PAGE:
An upgraded highway system is especially important in the mountains
and deserts of the republic, where only camels provide an alternate
means of transport. In 1926, the republic had 5,716 kilometers
of roads, 3,310 kilometers of which were "camel paths" and the
rest "somewhat passable" for wheeled transport. By 1975, 9,000
kilometers of roads existed, 6,000 kilometers of which were paved.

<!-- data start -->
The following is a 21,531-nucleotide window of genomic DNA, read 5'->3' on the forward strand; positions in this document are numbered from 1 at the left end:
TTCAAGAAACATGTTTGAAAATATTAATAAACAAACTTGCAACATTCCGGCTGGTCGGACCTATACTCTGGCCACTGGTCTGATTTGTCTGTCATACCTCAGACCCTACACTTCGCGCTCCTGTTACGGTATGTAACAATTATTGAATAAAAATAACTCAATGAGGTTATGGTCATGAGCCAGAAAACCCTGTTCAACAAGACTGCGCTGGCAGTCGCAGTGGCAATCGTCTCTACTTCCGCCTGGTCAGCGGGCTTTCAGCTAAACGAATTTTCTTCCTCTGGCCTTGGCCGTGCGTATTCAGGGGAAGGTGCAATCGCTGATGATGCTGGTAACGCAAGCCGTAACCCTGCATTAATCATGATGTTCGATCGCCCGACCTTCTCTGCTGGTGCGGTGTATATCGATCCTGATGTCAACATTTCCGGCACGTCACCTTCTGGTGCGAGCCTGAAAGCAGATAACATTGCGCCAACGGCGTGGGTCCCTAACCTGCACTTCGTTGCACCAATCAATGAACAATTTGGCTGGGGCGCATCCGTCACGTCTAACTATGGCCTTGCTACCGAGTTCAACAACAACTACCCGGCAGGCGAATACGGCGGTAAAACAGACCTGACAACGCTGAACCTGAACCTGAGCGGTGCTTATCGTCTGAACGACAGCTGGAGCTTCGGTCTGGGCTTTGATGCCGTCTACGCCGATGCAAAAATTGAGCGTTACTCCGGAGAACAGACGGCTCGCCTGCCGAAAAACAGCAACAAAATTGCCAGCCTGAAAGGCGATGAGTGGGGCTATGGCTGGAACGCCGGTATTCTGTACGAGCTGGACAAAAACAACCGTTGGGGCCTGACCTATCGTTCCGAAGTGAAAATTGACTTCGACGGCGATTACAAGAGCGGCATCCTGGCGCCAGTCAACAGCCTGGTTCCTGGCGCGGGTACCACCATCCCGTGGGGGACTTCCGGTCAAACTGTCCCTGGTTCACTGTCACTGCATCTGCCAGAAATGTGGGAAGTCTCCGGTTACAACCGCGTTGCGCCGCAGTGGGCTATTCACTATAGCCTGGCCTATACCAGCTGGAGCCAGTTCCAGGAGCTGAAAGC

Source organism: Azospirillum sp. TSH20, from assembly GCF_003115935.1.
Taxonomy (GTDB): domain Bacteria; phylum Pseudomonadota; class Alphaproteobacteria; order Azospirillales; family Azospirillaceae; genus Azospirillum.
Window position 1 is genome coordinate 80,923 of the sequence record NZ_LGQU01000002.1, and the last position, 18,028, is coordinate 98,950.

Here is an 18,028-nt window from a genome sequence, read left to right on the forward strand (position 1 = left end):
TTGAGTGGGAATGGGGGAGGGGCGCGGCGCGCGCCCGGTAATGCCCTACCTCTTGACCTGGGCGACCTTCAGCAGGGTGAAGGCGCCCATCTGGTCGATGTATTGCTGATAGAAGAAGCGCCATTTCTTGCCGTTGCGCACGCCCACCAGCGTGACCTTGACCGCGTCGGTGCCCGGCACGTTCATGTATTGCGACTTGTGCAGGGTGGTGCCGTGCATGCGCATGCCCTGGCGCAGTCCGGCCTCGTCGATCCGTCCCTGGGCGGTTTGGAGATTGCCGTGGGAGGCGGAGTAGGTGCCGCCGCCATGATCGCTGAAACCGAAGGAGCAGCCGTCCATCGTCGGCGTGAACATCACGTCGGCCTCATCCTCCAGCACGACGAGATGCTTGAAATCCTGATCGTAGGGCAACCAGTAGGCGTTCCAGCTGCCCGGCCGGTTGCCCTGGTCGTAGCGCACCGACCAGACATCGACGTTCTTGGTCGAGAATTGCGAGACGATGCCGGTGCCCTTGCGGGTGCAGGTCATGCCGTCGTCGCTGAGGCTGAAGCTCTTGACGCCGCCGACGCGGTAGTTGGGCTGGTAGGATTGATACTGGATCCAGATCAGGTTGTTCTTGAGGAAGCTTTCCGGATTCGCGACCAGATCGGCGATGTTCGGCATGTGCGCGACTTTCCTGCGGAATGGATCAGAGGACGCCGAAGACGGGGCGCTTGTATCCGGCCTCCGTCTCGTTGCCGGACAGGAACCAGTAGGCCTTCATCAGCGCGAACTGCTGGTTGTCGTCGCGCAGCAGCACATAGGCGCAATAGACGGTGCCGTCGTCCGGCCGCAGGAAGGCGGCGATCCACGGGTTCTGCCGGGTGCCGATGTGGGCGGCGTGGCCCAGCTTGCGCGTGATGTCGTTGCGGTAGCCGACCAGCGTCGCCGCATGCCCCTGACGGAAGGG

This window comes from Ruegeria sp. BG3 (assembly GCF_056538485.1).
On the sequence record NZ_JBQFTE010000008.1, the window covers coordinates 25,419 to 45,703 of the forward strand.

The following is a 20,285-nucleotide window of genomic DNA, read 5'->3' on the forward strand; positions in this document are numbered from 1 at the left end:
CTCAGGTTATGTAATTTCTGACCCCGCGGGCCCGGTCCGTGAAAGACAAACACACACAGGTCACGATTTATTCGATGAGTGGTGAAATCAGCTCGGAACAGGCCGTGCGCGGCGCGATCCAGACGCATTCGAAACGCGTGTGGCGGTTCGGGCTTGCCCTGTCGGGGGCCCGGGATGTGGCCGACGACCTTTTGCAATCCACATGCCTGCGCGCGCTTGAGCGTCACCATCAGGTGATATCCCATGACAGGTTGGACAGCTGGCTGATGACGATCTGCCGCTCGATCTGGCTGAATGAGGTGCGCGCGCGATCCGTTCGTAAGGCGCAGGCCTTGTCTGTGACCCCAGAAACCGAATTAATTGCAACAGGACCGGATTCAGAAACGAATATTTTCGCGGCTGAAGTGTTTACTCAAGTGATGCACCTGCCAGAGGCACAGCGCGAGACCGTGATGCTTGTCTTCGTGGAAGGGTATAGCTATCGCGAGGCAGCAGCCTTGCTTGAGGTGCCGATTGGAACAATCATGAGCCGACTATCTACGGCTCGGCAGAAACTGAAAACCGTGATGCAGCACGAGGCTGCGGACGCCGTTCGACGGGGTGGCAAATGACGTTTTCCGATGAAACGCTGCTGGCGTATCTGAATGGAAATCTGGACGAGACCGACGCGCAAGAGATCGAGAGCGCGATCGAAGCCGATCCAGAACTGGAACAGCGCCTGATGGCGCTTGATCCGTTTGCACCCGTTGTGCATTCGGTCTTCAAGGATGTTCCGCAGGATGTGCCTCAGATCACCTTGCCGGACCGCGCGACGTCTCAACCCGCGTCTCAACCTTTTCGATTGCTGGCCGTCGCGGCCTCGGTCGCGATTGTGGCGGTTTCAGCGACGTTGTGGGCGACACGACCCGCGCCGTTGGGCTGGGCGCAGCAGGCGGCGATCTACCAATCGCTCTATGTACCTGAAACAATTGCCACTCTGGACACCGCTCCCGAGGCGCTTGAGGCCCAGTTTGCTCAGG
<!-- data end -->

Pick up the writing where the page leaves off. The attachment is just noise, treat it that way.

By 1990 this number had increased dramatically to 23,000 kilometers,
of which 15,300 were paved; concomitant increases in freight and
passenger traffic strain the system, however.
Eastern Turkmenistan is connected with western Turkmenistan
by the Turkmenbashy-Ashgabat-Chärjew highway. Other important
highways are the Chärjew-Dashhowuz (520 kilometers), the Chärjew-Kerki
(225 kilometers), and the Mary-Gushgy. Stable motor vehicle routes
to Iran have been established, and border-crossing procedures
have been simplified and regularized.
Data as of March 1996